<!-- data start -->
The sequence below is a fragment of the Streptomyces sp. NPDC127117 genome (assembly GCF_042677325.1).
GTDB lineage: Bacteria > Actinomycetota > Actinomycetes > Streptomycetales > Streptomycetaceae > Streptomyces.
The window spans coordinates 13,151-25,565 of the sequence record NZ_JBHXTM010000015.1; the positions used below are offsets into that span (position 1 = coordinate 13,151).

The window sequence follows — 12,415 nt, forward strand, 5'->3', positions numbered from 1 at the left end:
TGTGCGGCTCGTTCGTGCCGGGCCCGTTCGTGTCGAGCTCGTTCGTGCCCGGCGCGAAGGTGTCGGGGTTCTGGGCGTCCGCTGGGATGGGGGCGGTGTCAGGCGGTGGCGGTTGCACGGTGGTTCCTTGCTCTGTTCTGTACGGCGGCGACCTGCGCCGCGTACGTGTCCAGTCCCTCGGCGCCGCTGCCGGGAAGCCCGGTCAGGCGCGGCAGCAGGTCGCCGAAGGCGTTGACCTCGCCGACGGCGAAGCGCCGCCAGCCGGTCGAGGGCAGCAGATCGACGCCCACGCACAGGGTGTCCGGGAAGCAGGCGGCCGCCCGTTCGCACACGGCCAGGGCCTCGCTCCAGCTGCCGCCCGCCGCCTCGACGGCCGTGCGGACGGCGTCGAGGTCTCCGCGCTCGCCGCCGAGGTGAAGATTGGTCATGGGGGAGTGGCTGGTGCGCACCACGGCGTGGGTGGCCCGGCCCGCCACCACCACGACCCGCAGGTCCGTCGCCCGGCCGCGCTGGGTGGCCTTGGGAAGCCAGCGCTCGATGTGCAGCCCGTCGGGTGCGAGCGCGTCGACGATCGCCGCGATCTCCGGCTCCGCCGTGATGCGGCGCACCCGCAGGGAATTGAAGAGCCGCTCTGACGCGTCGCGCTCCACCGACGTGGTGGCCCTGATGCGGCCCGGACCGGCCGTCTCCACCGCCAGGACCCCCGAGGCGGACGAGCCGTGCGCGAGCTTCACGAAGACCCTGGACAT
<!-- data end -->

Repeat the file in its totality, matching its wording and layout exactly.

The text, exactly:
The sequence below is a fragment of the Streptomyces sp. NPDC127117 genome (assembly GCF_042677325.1).
GTDB lineage: Bacteria > Actinomycetota > Actinomycetes > Streptomycetales > Streptomycetaceae > Streptomyces.
The window spans coordinates 13,151-25,565 of the sequence record NZ_JBHXTM010000015.1; the positions used below are offsets into that span (position 1 = coordinate 13,151).

The window sequence follows — 12,415 nt, forward strand, 5'->3', positions numbered from 1 at the left end:
TGTGCGGCTCGTTCGTGCCGGGCCCGTTCGTGTCGAGCTCGTTCGTGCCCGGCGCGAAGGTGTCGGGGTTCTGGGCGTCCGCTGGGATGGGGGCGGTGTCAGGCGGTGGCGGTTGCACGGTGGTTCCTTGCTCTGTTCTGTACGGCGGCGACCTGCGCCGCGTACGTGTCCAGTCCCTCGGCGCCGCTGCCGGGAAGCCCGGTCAGGCGCGGCAGCAGGTCGCCGAAGGCGTTGACCTCGCCGACGGCGAAGCGCCGCCAGCCGGTCGAGGGCAGCAGATCGACGCCCACGCACAGGGTGTCCGGGAAGCAGGCGGCCGCCCGTTCGCACACGGCCAGGGCCTCGCTCCAGCTGCCGCCCGCCGCCTCGACGGCCGTGCGGACGGCGTCGAGGTCTCCGCGCTCGCCGCCGAGGTGAAGATTGGTCATGGGGGAGTGGCTGGTGCGCACCACGGCGTGGGTGGCCCGGCCCGCCACCACCACGACCCGCAGGTCCGTCGCCCGGCCGCGCTGGGTGGCCTTGGGAAGCCAGCGCTCGATGTGCAGCCCGTCGGGTGCGAGCGCGTCGACGATCGCCGCGATCTCCGGCTCCGCCGTGATGCGGCGCACCCGCAGGGAATTGAAGAGCCGCTCTGACGCGTCGCGCTCCACCGACGTGGTGGCCCTGATGCGGCCCGGACCGGCCGTCTCCACCGCCAGGACCCCCGAGGCGGACGAGCCGTGCGCGAGCTTCACGAAGACCCTGGACAT